The program has become even more relevant lately as the talent shortage plagues the IT industry, Ackerman said.
“The silver lining to the pandemic and the things we’ve been through, if you will, is the opportunity to take advantage of the right skill over the right location,” he said. “If we have a [Networking Academy] alumni that’s in Oregon or Washington state, for example, and we’ve got offices in New Hampshire and Virginia, we might have overlooked that person a while ago. But because of the tie into Talent Bridge, we know that they’ve come through the Networking Academy, and they have the skills and job experience, so it helps to identify the things you’re looking for and, in some ways, expands the talent pool.”
The matching engine is a free tool that’s available to Cisco partners today and can be accessed using their Cisco single sign-on credentials, according to Cisco.
Since its inception, the program has been such a success that in 2018, Cisco opened Talent Bridge to U.S. military veterans and their families. From there, Cisco has continued to expand the talent pool by giving ex-Cisco employees access to the matching engine. Individuals that apply for a job at Cisco are also asked if they’re interested in a position with a Cisco partner organization, Dorroh said.
Bringing more diversity to the channel is a priority for Cisco and more recently, it’s been the focus of the Talent Bridge program, Dorroh said. Today, Cisco’s Talent Bridge is reaching out to include Historically Black Colleges and Universities, Hispanic-serving institutions, and LGBTQ+ organizations, along with other nonprofits for marginalized, underserved and underrepresented communities, he said.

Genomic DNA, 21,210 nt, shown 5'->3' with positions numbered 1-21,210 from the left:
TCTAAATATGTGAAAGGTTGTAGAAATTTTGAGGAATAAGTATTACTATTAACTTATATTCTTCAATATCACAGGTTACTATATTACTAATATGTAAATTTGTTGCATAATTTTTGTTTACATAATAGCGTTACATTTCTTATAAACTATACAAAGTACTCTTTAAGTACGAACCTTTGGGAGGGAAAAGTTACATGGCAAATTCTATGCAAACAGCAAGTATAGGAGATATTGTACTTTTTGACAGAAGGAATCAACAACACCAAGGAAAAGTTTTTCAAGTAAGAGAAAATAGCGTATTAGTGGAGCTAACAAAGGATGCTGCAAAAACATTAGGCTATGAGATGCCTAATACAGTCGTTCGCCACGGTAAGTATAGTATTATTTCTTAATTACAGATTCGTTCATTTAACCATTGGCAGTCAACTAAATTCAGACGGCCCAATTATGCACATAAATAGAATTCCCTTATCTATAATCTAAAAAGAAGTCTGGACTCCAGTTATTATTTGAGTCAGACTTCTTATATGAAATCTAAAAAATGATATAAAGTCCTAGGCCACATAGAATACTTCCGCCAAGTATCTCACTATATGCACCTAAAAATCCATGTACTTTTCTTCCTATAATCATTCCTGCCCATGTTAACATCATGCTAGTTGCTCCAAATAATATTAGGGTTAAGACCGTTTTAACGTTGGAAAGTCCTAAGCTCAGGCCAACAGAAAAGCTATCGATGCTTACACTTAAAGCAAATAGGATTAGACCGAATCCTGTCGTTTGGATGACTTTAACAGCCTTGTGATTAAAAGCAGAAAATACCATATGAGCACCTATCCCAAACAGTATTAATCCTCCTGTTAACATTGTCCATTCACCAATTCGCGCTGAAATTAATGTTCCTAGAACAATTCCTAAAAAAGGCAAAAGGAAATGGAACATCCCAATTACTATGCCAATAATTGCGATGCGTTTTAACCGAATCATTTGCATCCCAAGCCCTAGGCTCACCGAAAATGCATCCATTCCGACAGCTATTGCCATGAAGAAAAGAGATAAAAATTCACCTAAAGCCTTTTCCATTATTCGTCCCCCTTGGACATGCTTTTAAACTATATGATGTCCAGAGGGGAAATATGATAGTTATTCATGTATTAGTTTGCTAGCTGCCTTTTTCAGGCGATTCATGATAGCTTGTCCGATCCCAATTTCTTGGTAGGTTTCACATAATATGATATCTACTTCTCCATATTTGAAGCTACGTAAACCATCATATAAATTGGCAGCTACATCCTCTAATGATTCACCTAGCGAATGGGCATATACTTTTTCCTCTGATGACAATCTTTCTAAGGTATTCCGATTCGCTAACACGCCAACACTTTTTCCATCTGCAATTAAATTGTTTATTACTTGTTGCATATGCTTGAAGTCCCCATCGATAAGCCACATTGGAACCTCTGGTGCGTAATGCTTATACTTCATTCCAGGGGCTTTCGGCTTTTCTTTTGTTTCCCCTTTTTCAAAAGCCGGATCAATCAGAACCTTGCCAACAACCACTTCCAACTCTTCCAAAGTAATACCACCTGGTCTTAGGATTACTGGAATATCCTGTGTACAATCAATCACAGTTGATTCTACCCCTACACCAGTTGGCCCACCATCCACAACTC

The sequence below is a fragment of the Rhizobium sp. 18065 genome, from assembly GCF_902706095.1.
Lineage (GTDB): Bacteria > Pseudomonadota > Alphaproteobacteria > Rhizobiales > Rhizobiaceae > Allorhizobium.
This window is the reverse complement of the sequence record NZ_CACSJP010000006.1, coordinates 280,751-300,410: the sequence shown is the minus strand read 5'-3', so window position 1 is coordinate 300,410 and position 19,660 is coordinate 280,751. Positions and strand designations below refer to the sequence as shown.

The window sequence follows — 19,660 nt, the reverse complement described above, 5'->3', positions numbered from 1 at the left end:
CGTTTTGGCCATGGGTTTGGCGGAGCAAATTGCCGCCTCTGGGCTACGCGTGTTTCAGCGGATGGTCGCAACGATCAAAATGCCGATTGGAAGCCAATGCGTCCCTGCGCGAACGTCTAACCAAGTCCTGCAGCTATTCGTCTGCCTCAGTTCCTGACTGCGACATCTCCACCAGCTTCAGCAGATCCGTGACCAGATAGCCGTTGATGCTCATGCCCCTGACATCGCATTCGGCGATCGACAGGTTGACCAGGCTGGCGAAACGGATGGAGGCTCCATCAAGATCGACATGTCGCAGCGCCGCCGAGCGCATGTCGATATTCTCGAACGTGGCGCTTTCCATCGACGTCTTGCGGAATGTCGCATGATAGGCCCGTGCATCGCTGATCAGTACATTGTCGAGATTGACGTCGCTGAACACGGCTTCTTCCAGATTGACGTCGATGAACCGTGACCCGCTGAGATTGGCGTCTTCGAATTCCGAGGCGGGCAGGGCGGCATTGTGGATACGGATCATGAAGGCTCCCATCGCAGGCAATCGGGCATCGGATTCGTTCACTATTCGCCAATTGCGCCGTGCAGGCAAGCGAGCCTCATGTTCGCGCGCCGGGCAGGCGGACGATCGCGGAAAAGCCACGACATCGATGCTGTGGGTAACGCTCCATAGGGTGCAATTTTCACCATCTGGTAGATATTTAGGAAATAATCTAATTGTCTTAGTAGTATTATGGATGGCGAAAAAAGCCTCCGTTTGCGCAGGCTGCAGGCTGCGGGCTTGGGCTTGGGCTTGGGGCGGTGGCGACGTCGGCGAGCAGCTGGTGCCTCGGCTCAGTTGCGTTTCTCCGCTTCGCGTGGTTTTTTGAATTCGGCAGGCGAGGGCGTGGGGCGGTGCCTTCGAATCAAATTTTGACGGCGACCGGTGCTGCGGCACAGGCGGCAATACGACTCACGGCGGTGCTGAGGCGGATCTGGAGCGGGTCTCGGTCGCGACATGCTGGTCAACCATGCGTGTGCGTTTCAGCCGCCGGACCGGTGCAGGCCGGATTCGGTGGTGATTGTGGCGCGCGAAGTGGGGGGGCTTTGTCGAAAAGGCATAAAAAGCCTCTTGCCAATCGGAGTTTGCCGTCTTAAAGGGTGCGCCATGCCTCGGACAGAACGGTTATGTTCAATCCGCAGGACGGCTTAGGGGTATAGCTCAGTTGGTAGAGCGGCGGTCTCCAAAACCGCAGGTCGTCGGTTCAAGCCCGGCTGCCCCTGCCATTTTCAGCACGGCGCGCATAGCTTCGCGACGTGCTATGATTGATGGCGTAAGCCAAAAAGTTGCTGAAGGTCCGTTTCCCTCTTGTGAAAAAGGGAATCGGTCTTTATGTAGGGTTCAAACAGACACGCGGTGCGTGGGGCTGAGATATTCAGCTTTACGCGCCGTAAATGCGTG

The program is also helping displaced people due to climate disasters, wars, and political unrest find open positions. The War in Ukraine was a big driving factor for Cisco to expand the program, Dorroh said.
“Whatever we can do to really increase the diversity of our candidate pool because we hear from our partners: ‘Hey, we see what [Cisco] is doing with diversity and inclusion and we want to do the same. What can you do to share best practices and what can you do to help us?’” he said.
The program isn’t just for those that hold IT degrees or have technical skills, Dorroh said. “These aren’t just technical people or technical roles. We encourage our partners to post their non-technical roles, and [for] candidates, just because you’re not an engineer, there are still opportunities in the technology industry [because] every technology company is a business.”
The mission of Talent Bridge is to provide best practices to Cisco partners around sourcing, recruiting, and hiring -- which is the purpose of the matching engine -- but the program can also help with training and incentivizing talent. Cisco is cross-promoting additional learning opportunities for candidates through Cisco’s Networking Academy program, for example, which is helping partners to both train and retain talent, he said.
“We feel like if we help [partners] get the right people, make sure that they know the resources are available to help upskill and train, then they’re going to be pleased with the candidate and the employee at this point is going to be pleased with their relationship.”